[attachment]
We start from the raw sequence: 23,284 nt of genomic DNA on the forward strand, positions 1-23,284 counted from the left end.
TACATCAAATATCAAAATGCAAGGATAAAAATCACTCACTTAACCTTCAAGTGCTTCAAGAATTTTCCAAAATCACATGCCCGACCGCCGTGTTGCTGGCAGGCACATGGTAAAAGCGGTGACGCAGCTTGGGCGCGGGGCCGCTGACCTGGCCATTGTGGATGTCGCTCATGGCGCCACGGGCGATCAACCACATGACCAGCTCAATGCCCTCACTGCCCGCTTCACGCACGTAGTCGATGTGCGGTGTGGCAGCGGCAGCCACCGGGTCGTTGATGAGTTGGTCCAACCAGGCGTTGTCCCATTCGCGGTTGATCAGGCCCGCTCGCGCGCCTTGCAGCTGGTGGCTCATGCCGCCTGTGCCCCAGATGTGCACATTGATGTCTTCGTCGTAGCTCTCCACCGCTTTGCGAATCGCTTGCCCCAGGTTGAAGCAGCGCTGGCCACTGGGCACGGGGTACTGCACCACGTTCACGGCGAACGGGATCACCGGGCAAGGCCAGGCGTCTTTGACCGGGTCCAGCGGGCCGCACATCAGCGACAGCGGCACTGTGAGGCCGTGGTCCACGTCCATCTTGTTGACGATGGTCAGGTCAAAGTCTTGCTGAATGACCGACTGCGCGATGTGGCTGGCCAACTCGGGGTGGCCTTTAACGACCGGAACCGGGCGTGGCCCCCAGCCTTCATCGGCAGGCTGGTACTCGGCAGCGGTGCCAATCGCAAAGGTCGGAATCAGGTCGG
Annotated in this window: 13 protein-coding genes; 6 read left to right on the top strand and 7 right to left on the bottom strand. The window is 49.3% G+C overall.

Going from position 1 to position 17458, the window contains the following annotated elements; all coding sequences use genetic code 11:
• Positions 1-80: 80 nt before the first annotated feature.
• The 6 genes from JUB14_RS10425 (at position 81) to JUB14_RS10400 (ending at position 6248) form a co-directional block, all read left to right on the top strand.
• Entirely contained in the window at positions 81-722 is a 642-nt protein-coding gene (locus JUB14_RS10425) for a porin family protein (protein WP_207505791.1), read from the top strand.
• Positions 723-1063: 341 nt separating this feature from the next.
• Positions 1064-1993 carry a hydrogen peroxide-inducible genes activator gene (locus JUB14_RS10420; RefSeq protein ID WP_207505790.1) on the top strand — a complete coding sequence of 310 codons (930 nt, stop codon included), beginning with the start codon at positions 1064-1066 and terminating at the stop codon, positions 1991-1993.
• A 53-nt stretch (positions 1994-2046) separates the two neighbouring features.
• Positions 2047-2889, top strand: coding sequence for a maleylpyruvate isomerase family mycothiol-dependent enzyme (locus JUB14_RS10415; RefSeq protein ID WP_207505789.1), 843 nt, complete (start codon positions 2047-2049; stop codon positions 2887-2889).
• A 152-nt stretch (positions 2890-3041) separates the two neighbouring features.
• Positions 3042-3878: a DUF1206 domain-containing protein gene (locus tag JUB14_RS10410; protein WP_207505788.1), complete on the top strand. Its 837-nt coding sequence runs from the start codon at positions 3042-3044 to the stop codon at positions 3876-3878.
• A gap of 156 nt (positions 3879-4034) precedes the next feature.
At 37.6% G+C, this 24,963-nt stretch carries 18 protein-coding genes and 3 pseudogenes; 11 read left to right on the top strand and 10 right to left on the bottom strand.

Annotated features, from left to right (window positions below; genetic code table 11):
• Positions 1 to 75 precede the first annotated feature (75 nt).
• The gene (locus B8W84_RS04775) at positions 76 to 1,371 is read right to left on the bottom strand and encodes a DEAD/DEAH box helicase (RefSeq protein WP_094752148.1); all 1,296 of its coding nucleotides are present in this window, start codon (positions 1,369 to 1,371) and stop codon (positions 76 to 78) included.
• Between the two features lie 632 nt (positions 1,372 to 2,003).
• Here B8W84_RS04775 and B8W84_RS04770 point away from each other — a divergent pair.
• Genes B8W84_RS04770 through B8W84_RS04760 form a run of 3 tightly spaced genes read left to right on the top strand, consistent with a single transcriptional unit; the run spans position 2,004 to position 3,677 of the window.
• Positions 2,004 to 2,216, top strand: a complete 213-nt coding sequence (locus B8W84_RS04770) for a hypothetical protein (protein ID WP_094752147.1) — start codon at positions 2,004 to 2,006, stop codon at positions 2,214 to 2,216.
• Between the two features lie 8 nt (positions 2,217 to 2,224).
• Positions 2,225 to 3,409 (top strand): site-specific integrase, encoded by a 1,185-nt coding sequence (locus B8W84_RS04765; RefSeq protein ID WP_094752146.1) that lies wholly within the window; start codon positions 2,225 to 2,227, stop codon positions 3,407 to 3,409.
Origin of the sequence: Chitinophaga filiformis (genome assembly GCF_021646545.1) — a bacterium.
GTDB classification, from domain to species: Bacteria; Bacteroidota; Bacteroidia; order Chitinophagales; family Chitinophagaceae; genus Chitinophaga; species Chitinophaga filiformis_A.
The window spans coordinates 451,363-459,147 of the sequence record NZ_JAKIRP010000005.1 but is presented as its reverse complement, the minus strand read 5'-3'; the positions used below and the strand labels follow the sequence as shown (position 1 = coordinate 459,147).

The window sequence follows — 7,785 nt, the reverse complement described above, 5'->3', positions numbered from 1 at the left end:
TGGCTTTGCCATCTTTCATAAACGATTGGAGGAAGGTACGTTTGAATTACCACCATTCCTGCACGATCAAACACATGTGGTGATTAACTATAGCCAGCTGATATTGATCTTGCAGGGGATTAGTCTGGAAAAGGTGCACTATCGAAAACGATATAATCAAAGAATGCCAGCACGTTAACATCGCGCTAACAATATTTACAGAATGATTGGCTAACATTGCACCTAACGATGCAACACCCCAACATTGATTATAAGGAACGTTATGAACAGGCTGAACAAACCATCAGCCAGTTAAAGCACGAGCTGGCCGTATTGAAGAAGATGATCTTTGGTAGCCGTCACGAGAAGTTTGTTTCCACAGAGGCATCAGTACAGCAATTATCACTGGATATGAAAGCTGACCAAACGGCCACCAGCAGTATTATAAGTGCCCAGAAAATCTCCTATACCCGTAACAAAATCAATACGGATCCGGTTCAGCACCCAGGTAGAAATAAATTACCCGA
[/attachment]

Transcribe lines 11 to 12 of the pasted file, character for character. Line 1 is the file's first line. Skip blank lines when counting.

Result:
• Positions 2047-2889, top strand: coding sequence for a maleylpyruvate isomerase family mycothiol-dependent enzyme (locus JUB14_RS10415; RefSeq protein ID WP_207505789.1), 843 nt, complete (start codon positions 2047-2049; stop codon positions 2887-2889).
• A 152-nt stretch (positions 2890-3041) separates the two neighbouring features.